by Frederic Tomesco
(Bloomberg) — Bombardier Inc.’s chief executive embarked on a media blitz to calm public fury over plans to raise management pay after the planemaker accepted government aid and began mass job cuts.“I understand the anger,” Chief Executive Officer Alain Bellemare said on Quebec’s LCN television network Monday. “We disappointed people. We should have talked to the entire population more quickly. We are anchored in Quebec, and we want to make Quebeckers proud of Bombardier. We’ve put a good team in place to do exactly that.”

The firestorm over an almost 50 percent pay raise for corporate leaders added a self-inflicted wound to Bombardier, which is struggling to land new orders for an airliner plagued by development delays and cost overruns. The company said it would delay more than half of 2016 compensation by one year to 2020 for six of its highest-paid executives and would pay the deferred amounts only if performance targets are met. Details of the plan will be filed this week.

“If we perform, not only will the executives benefit, but Quebec will benefit, our employees will benefit, and we’ll be capable of continuing to create jobs here,” Bellemare said on Montreal’s 98.5 FM.

C Series

Bombardier stoked public ire after the maker of planes and trains boosted 2016 compensation. Quebec last year invested $1 billion in Bombardier’s C Series jetliner program, which entered service more than two years late and billions of dollars over budget. The company last year also announced plans to eliminate more than 14,000 jobs. Quebec Finance Minister Carlos Leitao urged the company’s board to rethink the compensation policy.

“We are obviously not pleased with the decision that Bombardier made around its remuneration for its executives, but we are happy to see them make decisions that are fixing that for Quebeckers’ and Canadians’ confidence,” Canadian Prime Minister Justin Trudeau said in the House of Commons.

Union leaders weren’t happy, either. The International Association of Machinists and Aerospace Workers said it would express its “displeasure to the representatives of the company in due time during the next rounds of negotiations.”

Quebec’s Liberal government “committed errors when it gave its financial assistance to Bombardier without imposing the necessary conditions as to how the funds were to be used,” David Chartrand, Quebec coordinator for the union, said in a statement. “We must act so that this problem does not recur.”

The shares rose 1 percent to C$2.06 at the close in Toronto. Bombardier has fallen 5.1 percent this year, compared with a 1.9 percent gain for the Canada’s benchmark S&P/TSX Composite Index.

‘Scandalous’ Move

Quebec Premier Philippe Couillard tweeted Sunday night that he was satisfied with Bombardier’s decision to defer compensation. Opposition leader Jean-Francois Lisee called the move “scandalous” and said the bonuses should be canceled.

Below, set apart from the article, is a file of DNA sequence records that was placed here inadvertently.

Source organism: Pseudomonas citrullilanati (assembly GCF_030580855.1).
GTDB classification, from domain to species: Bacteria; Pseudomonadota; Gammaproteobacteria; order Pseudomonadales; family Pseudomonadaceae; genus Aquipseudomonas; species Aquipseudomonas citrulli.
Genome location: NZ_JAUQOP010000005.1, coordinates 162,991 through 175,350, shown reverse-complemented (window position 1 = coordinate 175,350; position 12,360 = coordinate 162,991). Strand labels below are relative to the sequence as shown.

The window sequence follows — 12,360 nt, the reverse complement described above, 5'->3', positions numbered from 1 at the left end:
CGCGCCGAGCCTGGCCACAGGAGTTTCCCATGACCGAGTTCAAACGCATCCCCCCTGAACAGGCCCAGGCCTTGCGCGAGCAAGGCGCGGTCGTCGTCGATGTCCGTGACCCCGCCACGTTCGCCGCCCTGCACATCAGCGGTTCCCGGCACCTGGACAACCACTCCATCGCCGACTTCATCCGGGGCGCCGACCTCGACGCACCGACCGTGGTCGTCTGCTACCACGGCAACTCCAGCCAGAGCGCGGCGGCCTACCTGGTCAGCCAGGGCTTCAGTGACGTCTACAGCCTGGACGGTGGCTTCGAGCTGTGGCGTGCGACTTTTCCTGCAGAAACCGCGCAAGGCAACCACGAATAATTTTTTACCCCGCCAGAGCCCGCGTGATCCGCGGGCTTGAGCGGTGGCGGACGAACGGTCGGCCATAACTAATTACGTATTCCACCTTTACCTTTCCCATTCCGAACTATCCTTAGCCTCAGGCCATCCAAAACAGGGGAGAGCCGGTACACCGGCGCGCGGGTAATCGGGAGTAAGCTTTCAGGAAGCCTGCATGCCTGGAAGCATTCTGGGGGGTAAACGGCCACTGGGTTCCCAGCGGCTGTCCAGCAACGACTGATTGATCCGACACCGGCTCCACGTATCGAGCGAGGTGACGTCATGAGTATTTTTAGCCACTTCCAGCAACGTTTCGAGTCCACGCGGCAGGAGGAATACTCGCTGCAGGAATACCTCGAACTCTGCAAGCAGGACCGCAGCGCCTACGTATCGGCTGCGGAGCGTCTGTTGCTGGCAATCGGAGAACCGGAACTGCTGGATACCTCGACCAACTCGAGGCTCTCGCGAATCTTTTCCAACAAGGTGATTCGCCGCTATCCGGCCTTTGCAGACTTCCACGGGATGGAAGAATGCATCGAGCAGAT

Bellemare said he received a call from Couillard on Sunday about the compensation, “which encouraged me to go faster. We’ve learned a big lesson here,” the CEO said on yet another outlet, RDI television. Bombardier didn’t respond to Bloomberg requests for an interview.

“Alain ate humble pie and recognized after a few days that they had to backtrack,” said Karl Moore, an associate professor at McGill University’s Desautels Faculty of Management in Montreal.

Bellemare defended the compensation plan, saying the leadership team ushered the C Series into service last year, won key orders for the plane from Delta Air Lines Inc. and Air Canada, supervised the first flight of the Global 7000 business jet and helped shore up the company’s finances. About $16 million in total compensation will be postponed until 2020, he told Ici Radio-Canada.

Sixty percent of Bellemare’s 2016 compensation won’t be payable before 2020, “and that’s a lot,” the CEO said on 98.5 FM. His compensation is in line with that of other chief executives in the industry, he said.

Global Talent

Moore, the McGill professor, said the company is caught in a tight spot.

“Being a senior executive for Bombardier is a little bit like playing hockey for the Montreal Canadiens — you are constantly in the public eye,” he said. As a Quebec taxpayer, he wants Bombardier to succeed, Moore said. “If you want global talent you have to pay, the way the Canadiens have to pay for their stars.”

About one-third of the jobs Bombardier is set to eliminate by 2018 are in Quebec. That means about 5,000 people in the province will be affected. Hundreds of people gathered Sunday in front of the company’s downtown Montreal headquarters to demonstrate against the payouts, with some chanting, “Shame on Bombardier.”

Executive Chairman Pierre Beaudoin on March 31 offered to forfeit his pay gain, yet Bombardier initially declined to comment on whether Bellemare, who replaced Beaudoin as CEO in February 2015, and other senior managers would also give up pay increases.

Ninety-three percent of respondents in a Leger Marketing online poll published Sunday by the Journal de Montreal said they disagreed with Bombardier’s decision to boost the compensation of senior executives. Eighty-four percent also said Quebec should review its support for the company.

Bombardier’s five-year turnaround plan aims to reach break-even cash-flow in 2018 and $25 billion of annual revenue by 2020. The company posted a $981 million net loss last year, its second consecutive year in the red. Revenue dropped for two consecutive years, falling to $16.3 billion in 2016.

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